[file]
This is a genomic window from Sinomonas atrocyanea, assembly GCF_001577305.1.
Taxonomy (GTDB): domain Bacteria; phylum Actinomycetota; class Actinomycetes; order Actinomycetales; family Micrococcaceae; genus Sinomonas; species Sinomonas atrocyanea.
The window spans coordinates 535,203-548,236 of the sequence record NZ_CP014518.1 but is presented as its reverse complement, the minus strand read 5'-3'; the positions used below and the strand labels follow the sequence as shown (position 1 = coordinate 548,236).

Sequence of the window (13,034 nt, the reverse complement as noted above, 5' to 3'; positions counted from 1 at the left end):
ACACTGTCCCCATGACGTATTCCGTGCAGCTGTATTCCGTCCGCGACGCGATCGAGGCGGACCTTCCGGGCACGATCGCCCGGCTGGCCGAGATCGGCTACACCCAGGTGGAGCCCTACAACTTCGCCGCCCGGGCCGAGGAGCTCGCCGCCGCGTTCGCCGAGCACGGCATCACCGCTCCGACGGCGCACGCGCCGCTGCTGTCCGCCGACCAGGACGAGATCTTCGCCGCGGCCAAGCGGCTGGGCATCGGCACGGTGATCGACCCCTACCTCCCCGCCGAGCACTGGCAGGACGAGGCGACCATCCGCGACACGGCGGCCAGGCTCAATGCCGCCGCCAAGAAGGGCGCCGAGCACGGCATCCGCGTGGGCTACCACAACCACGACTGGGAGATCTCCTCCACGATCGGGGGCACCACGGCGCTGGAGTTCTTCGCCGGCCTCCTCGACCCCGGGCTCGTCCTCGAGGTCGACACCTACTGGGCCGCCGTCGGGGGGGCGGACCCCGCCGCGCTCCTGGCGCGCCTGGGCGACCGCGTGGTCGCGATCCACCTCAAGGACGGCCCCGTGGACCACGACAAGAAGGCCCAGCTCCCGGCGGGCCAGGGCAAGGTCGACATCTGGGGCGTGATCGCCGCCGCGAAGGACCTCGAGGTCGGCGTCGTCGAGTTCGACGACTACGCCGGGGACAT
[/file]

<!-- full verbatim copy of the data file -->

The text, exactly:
This is a genomic window from Sinomonas atrocyanea, assembly GCF_001577305.1.
Taxonomy (GTDB): domain Bacteria; phylum Actinomycetota; class Actinomycetes; order Actinomycetales; family Micrococcaceae; genus Sinomonas; species Sinomonas atrocyanea.
The window spans coordinates 535,203-548,236 of the sequence record NZ_CP014518.1 but is presented as its reverse complement, the minus strand read 5'-3'; the positions used below and the strand labels follow the sequence as shown (position 1 = coordinate 548,236).

Sequence of the window (13,034 nt, the reverse complement as noted above, 5' to 3'; positions counted from 1 at the left end):
ACACTGTCCCCATGACGTATTCCGTGCAGCTGTATTCCGTCCGCGACGCGATCGAGGCGGACCTTCCGGGCACGATCGCCCGGCTGGCCGAGATCGGCTACACCCAGGTGGAGCCCTACAACTTCGCCGCCCGGGCCGAGGAGCTCGCCGCCGCGTTCGCCGAGCACGGCATCACCGCTCCGACGGCGCACGCGCCGCTGCTGTCCGCCGACCAGGACGAGATCTTCGCCGCGGCCAAGCGGCTGGGCATCGGCACGGTGATCGACCCCTACCTCCCCGCCGAGCACTGGCAGGACGAGGCGACCATCCGCGACACGGCGGCCAGGCTCAATGCCGCCGCCAAGAAGGGCGCCGAGCACGGCATCCGCGTGGGCTACCACAACCACGACTGGGAGATCTCCTCCACGATCGGGGGCACCACGGCGCTGGAGTTCTTCGCCGGCCTCCTCGACCCCGGGCTCGTCCTCGAGGTCGACACCTACTGGGCCGCCGTCGGGGGGGCGGACCCCGCCGCGCTCCTGGCGCGCCTGGGCGACCGCGTGGTCGCGATCCACCTCAAGGACGGCCCCGTGGACCACGACAAGAAGGCCCAGCTCCCGGCGGGCCAGGGCAAGGTCGACATCTGGGGCGTGATCGCCGCCGCGAAGGACCTCGAGGTCGGCGTCGTCGAGTTCGACGACTACGCCGGGGACAT